W hen life presents challenges, the tough ones brush them aside and brace for fresher ones. Like for instance, para-athlete Amit Kumar Saroha, winner of gold medals in discus throw at Asian Para Games and the first Indian Quadriplegia Paralympian at the 2012 London Paralympic Games (finished a creditable eighth).
The 28-year-old from Bayanpur started off as a national-level hockey player before he was paralysed in a car accident in 2007, aged only 22. He spent six months in hospital, depressed after doctors said he was quadriplegic with legs fully paralysed and arms paralysed to the extent of 80 per cent.
But meeting wheelchair athlete Jonathan Sigworth changed his life altogether. He urged him to pursue wheelchair rugby and they toured India promoting it. Amit then shifted focus to individual events like discus throw, after meeting his idol Arun Sondhi, another wheelchair athlete.
Success followed with Amit winning medals at the National Games, Asian Para Games and International Wheelchair and Amputee Sports (IWAS) World Games. His achievements are remarkable considering that his F51 category is the highest level of disability among wheelchair athletes. And he now wants to claim gold at the 2014 Korea Games.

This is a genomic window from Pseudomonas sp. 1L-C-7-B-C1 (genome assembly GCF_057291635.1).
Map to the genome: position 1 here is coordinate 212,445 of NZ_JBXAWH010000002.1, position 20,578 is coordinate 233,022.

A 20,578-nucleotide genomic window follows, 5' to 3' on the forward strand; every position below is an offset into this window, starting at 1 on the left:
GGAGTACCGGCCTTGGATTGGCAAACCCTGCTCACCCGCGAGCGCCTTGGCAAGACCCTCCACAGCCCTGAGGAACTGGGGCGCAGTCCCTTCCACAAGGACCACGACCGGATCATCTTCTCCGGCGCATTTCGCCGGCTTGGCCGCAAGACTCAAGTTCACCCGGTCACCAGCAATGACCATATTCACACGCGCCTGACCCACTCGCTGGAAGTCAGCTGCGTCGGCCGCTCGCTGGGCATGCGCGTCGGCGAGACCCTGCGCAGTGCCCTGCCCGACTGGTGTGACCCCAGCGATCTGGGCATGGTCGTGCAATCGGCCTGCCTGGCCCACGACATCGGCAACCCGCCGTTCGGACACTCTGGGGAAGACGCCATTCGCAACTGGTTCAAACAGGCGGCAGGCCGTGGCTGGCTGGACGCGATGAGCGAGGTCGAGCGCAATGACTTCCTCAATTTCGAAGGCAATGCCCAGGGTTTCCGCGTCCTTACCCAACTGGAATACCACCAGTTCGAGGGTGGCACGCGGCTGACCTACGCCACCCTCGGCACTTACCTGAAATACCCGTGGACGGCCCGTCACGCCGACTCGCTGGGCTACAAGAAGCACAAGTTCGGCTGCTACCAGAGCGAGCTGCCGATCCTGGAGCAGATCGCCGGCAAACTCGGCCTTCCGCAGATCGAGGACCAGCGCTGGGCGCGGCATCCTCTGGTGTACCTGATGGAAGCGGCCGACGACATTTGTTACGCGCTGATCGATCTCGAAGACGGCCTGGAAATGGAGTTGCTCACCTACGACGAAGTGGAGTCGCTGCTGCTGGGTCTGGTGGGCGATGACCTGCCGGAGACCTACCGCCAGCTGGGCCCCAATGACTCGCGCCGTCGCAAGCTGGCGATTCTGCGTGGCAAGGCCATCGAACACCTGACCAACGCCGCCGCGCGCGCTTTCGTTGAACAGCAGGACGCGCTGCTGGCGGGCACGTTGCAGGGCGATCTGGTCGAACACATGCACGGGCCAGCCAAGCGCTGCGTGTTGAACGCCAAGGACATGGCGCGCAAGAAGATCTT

After training, Amit likes spending time with family and friends and visiting hill stations, all of which are his support system, along with coach Naval Singh. Amit also finds time to coach other para-athletes and attributed success to a single-minded pursuit of his dream. “If you have a dream and put in the hard work, you can achieve any target no matter how difficult.”
The Arjuna was a fitting appraisal. “For any athlete participating in the Olympics and getting a national award is the ultimate dream. I feel proud to have achieved both so soon,” he signed off.